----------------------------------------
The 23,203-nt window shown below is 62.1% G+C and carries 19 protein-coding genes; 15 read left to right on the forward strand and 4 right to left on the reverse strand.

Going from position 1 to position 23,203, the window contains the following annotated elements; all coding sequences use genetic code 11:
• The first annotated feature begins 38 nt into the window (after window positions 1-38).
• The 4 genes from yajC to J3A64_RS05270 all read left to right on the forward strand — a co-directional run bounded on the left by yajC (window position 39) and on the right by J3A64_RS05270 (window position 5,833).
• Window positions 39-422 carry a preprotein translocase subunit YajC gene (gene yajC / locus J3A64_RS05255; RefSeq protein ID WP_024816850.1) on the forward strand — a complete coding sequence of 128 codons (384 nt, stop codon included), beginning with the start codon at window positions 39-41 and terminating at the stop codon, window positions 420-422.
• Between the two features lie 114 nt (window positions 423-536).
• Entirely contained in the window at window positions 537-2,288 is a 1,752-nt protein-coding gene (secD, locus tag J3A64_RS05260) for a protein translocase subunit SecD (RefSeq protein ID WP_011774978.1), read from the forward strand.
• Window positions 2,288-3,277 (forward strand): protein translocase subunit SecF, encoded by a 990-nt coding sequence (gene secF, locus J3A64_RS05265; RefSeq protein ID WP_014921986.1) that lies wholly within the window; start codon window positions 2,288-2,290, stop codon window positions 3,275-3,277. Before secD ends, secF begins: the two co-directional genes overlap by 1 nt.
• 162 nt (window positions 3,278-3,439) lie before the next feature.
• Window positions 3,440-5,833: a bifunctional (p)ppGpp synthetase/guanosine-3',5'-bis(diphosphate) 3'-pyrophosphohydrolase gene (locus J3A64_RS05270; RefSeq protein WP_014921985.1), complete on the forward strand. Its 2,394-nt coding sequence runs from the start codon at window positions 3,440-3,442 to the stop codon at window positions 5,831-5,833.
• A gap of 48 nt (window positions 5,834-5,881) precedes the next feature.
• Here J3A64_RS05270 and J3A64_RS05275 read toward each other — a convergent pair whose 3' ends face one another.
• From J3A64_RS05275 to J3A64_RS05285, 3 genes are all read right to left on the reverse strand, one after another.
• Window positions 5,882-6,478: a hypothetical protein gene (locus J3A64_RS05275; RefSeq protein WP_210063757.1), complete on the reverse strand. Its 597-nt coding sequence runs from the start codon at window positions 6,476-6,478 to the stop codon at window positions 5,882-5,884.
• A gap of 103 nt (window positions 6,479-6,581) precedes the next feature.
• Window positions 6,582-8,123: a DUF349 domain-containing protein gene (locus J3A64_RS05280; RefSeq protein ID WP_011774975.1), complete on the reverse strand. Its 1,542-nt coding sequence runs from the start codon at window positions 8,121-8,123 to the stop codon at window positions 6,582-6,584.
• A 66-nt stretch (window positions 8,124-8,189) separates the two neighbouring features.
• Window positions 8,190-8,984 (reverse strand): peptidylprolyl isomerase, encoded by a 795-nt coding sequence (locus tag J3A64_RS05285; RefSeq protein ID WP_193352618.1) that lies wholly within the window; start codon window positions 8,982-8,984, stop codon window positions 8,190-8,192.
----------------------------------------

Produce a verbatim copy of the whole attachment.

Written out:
The 23,203-nt window shown below is 62.1% G+C and carries 19 protein-coding genes; 15 read left to right on the forward strand and 4 right to left on the reverse strand.

Going from position 1 to position 23,203, the window contains the following annotated elements; all coding sequences use genetic code 11:
• The first annotated feature begins 38 nt into the window (after window positions 1-38).
• The 4 genes from yajC to J3A64_RS05270 all read left to right on the forward strand — a co-directional run bounded on the left by yajC (window position 39) and on the right by J3A64_RS05270 (window position 5,833).
• Window positions 39-422 carry a preprotein translocase subunit YajC gene (gene yajC / locus J3A64_RS05255; RefSeq protein ID WP_024816850.1) on the forward strand — a complete coding sequence of 128 codons (384 nt, stop codon included), beginning with the start codon at window positions 39-41 and terminating at the stop codon, window positions 420-422.
• Between the two features lie 114 nt (window positions 423-536).
• Entirely contained in the window at window positions 537-2,288 is a 1,752-nt protein-coding gene (secD, locus tag J3A64_RS05260) for a protein translocase subunit SecD (RefSeq protein ID WP_011774978.1), read from the forward strand.
• Window positions 2,288-3,277 (forward strand): protein translocase subunit SecF, encoded by a 990-nt coding sequence (gene secF, locus J3A64_RS05265; RefSeq protein ID WP_014921986.1) that lies wholly within the window; start codon window positions 2,288-2,290, stop codon window positions 3,275-3,277. Before secD ends, secF begins: the two co-directional genes overlap by 1 nt.
• 162 nt (window positions 3,278-3,439) lie before the next feature.
• Window positions 3,440-5,833: a bifunctional (p)ppGpp synthetase/guanosine-3',5'-bis(diphosphate) 3'-pyrophosphohydrolase gene (locus J3A64_RS05270; RefSeq protein WP_014921985.1), complete on the forward strand. Its 2,394-nt coding sequence runs from the start codon at window positions 3,440-3,442 to the stop codon at window positions 5,831-5,833.
• A gap of 48 nt (window positions 5,834-5,881) precedes the next feature.
• Here J3A64_RS05270 and J3A64_RS05275 read toward each other — a convergent pair whose 3' ends face one another.
• From J3A64_RS05275 to J3A64_RS05285, 3 genes are all read right to left on the reverse strand, one after another.
• Window positions 5,882-6,478: a hypothetical protein gene (locus J3A64_RS05275; RefSeq protein WP_210063757.1), complete on the reverse strand. Its 597-nt coding sequence runs from the start codon at window positions 6,476-6,478 to the stop codon at window positions 5,882-5,884.
• A gap of 103 nt (window positions 6,479-6,581) precedes the next feature.
• Window positions 6,582-8,123: a DUF349 domain-containing protein gene (locus J3A64_RS05280; RefSeq protein ID WP_011774975.1), complete on the reverse strand. Its 1,542-nt coding sequence runs from the start codon at window positions 8,121-8,123 to the stop codon at window positions 6,582-6,584.
• A 66-nt stretch (window positions 8,124-8,189) separates the two neighbouring features.
• Window positions 8,190-8,984 (reverse strand): peptidylprolyl isomerase, encoded by a 795-nt coding sequence (locus tag J3A64_RS05285; RefSeq protein ID WP_193352618.1) that lies wholly within the window; start codon window positions 8,982-8,984, stop codon window positions 8,190-8,192.